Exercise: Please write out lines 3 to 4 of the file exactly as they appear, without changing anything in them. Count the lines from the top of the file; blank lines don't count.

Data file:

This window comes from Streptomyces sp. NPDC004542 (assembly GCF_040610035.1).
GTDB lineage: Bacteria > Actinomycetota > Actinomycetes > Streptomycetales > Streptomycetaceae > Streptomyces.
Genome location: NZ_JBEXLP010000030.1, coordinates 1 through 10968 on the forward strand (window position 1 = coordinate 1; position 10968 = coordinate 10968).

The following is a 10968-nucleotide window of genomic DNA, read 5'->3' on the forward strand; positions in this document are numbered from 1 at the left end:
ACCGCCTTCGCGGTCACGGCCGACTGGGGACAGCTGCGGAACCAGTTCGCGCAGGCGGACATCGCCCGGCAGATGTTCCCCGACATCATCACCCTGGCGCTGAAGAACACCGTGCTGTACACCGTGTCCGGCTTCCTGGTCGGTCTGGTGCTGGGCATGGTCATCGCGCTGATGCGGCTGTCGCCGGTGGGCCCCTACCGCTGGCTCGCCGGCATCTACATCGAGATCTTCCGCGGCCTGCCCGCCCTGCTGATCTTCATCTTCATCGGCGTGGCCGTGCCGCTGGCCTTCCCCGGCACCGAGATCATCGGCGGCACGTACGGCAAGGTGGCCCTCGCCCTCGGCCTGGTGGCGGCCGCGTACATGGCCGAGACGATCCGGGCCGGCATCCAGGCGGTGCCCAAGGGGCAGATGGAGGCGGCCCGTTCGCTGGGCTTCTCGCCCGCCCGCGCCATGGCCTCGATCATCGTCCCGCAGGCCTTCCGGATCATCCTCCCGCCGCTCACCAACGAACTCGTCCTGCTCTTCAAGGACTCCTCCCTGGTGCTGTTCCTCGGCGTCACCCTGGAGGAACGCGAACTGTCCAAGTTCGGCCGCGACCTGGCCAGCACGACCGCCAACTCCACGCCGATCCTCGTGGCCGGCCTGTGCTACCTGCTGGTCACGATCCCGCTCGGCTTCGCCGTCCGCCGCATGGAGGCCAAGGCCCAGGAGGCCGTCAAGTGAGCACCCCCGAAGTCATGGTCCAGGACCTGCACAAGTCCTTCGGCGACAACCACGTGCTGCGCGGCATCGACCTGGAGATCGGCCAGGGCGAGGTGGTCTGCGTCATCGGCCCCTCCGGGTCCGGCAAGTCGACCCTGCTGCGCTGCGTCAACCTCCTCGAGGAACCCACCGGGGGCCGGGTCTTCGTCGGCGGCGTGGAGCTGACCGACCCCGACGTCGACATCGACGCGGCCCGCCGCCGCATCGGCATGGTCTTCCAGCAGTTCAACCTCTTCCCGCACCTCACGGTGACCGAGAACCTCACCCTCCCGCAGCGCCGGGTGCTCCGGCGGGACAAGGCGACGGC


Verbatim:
Genome location: NZ_JBEXLP010000030.1, coordinates 1 through 10968 on the forward strand (window position 1 = coordinate 1; position 10968 = coordinate 10968).

The following is a 10968-nucleotide window of genomic DNA, read 5'->3' on the forward strand; positions in this document are numbered from 1 at the left end: